The role of culpability in the operation of remedies for the non performance of the contract
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bona fides
good faith
culpam praestare
plea of non performance
performance in kind
force majeure
accidental impossibility of performance
breach of contract
mora creditoris
culpable non performance
non performance without justification
accidental non performance
illegal non performance
serious negligence
perpetuatio obligationis
presumption of guilt
contractual liability
bad faith
qualified guilt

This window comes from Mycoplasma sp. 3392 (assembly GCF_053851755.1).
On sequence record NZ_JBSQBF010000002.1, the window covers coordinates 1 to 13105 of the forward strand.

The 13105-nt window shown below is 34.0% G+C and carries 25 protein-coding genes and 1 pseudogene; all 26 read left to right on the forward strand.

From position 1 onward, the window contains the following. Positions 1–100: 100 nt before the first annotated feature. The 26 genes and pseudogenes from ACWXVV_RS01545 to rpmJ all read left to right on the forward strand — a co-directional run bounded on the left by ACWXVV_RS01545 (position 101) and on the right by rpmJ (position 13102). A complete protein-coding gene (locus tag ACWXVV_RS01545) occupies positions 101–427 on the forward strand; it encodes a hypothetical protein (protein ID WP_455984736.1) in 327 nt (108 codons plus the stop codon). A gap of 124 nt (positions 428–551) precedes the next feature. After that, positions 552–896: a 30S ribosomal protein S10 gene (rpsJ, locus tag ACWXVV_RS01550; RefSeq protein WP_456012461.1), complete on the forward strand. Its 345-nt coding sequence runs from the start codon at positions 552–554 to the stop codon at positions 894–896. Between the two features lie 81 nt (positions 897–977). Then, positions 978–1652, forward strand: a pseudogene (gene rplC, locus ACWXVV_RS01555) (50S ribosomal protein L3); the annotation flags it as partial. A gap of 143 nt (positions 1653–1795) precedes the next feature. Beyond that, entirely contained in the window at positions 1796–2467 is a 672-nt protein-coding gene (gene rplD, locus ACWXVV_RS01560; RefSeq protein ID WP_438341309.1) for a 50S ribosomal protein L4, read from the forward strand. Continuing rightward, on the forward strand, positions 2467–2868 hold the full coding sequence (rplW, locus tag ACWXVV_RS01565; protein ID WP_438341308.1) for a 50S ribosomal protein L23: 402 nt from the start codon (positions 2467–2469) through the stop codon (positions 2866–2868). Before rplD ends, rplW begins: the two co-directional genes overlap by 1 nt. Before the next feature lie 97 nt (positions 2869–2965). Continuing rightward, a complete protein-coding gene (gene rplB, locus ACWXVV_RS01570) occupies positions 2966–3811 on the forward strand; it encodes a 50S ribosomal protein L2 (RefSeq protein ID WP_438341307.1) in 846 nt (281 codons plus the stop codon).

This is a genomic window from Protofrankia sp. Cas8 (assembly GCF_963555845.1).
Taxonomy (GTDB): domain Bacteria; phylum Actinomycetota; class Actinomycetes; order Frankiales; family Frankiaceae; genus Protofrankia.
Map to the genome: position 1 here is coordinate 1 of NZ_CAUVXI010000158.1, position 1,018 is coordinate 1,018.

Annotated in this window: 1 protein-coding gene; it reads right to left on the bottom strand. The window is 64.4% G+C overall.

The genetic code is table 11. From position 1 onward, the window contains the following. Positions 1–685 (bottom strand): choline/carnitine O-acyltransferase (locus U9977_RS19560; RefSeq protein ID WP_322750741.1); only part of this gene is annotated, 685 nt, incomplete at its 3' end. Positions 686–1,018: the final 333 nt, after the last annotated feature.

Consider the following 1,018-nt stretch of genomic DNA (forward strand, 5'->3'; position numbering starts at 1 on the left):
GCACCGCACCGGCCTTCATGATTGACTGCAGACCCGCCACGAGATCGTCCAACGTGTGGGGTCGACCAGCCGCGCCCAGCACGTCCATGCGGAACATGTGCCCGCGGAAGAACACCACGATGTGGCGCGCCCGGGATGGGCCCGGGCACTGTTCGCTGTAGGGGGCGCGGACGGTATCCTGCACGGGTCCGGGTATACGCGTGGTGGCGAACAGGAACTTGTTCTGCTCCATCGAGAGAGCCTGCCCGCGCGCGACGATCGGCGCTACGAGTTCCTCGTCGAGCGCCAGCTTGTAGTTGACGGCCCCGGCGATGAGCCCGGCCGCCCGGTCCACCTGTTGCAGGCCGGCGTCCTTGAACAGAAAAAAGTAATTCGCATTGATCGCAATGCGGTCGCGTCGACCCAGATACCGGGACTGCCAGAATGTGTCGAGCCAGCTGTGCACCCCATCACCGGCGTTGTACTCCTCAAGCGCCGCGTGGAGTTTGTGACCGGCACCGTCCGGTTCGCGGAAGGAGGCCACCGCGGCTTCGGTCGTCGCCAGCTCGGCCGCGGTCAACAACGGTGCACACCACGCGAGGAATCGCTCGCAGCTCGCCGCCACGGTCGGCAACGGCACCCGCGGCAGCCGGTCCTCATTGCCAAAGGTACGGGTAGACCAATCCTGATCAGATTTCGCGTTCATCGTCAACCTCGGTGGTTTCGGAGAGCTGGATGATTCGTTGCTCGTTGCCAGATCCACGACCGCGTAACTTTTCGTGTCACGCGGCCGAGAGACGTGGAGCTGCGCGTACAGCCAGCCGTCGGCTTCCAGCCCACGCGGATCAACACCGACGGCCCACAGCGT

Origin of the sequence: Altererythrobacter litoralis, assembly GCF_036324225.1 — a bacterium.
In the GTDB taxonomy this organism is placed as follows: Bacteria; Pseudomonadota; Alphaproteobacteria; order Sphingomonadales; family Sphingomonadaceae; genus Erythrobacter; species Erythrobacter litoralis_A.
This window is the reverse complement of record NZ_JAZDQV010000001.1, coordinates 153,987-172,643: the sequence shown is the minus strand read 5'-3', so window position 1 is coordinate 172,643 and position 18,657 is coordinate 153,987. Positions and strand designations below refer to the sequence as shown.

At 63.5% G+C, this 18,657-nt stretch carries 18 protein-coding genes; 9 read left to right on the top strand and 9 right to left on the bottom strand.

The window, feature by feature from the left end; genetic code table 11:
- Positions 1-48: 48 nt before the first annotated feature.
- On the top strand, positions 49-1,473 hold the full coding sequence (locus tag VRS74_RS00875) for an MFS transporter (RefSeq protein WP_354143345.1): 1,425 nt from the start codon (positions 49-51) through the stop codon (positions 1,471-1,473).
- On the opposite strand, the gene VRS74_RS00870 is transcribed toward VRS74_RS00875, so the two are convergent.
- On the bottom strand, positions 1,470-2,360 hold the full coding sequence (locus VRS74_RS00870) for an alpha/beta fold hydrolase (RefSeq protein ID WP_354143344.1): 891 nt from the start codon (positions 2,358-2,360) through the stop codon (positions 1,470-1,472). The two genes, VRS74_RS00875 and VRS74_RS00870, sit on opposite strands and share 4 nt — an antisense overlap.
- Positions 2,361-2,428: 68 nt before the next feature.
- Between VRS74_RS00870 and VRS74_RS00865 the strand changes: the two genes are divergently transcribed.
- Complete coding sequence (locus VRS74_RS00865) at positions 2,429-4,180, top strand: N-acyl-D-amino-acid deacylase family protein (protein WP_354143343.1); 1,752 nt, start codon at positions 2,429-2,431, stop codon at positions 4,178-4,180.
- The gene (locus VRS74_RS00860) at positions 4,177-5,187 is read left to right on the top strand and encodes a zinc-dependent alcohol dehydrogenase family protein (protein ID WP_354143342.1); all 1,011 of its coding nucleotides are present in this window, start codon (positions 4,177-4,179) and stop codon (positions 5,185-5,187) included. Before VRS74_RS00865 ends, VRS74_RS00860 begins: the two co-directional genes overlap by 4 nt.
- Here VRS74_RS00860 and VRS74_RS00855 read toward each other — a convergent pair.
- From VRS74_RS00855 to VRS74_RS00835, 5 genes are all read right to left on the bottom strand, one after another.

The principle of guilt is traditionally considered as being the basis of civil liability. In contractual matter, for a long period of time, it was considered that the rights of the creditor under the assumption of non performance were conditional upon the existence of the guilt of the debtor in non execution. The entry into force of the New Civil Code offered the opportunity of a broad based discussion related to the conditions for applying remedies for the non performance of the contract. The essence of these debates is represented by the condition itself of the guilt in the activation and operation of remedies. The study aims at demonstrating that, actually, the opposition existing between the subjectivist thesis (according to which guilt is a condition of remedies) and the objectivist thesis (which states the opposite) is without a real practical stake. In essence, guilt remains a simple condition of a form of contractual non performance – breach of contract –, and not a condition of activation of remedies. On the other hand, remedies are subject to a variety of rules which often make it difficult their suitability for the legal situation called into question. Although factualism underlies the application of remedies, a set of rules applicable to the entire system of remedies is identifiable starting from the assumption that the suitable remedy is found for any non performance.
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